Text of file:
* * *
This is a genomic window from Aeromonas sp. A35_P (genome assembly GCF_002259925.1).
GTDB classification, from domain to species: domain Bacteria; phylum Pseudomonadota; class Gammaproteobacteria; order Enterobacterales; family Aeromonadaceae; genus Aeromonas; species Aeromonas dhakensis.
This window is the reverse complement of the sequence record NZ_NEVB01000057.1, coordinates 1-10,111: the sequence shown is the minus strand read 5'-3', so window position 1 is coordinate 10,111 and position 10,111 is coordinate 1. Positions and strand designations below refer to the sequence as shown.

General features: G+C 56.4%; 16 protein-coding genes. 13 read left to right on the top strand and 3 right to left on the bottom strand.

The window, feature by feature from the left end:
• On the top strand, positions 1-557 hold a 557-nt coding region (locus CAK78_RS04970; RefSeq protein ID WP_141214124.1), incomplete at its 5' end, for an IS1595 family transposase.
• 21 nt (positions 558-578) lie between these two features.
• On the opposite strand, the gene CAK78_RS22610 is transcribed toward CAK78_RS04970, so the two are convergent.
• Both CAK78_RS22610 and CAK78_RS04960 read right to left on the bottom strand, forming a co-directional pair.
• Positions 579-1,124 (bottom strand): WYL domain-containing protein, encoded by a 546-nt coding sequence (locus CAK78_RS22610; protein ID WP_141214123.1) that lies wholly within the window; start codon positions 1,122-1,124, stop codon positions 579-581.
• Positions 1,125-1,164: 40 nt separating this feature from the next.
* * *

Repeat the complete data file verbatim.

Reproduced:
This is a genomic window from Aeromonas sp. A35_P (genome assembly GCF_002259925.1).
GTDB classification, from domain to species: domain Bacteria; phylum Pseudomonadota; class Gammaproteobacteria; order Enterobacterales; family Aeromonadaceae; genus Aeromonas; species Aeromonas dhakensis.
This window is the reverse complement of the sequence record NZ_NEVB01000057.1, coordinates 1-10,111: the sequence shown is the minus strand read 5'-3', so window position 1 is coordinate 10,111 and position 10,111 is coordinate 1. Positions and strand designations below refer to the sequence as shown.

General features: G+C 56.4%; 16 protein-coding genes. 13 read left to right on the top strand and 3 right to left on the bottom strand.

The window, feature by feature from the left end:
• On the top strand, positions 1-557 hold a 557-nt coding region (locus CAK78_RS04970; RefSeq protein ID WP_141214124.1), incomplete at its 5' end, for an IS1595 family transposase.
• 21 nt (positions 558-578) lie between these two features.
• On the opposite strand, the gene CAK78_RS22610 is transcribed toward CAK78_RS04970, so the two are convergent.
• Both CAK78_RS22610 and CAK78_RS04960 read right to left on the bottom strand, forming a co-directional pair.
• Positions 579-1,124 (bottom strand): WYL domain-containing protein, encoded by a 546-nt coding sequence (locus CAK78_RS22610; protein ID WP_141214123.1) that lies wholly within the window; start codon positions 1,122-1,124, stop codon positions 579-581.
• Positions 1,125-1,164: 40 nt separating this feature from the next.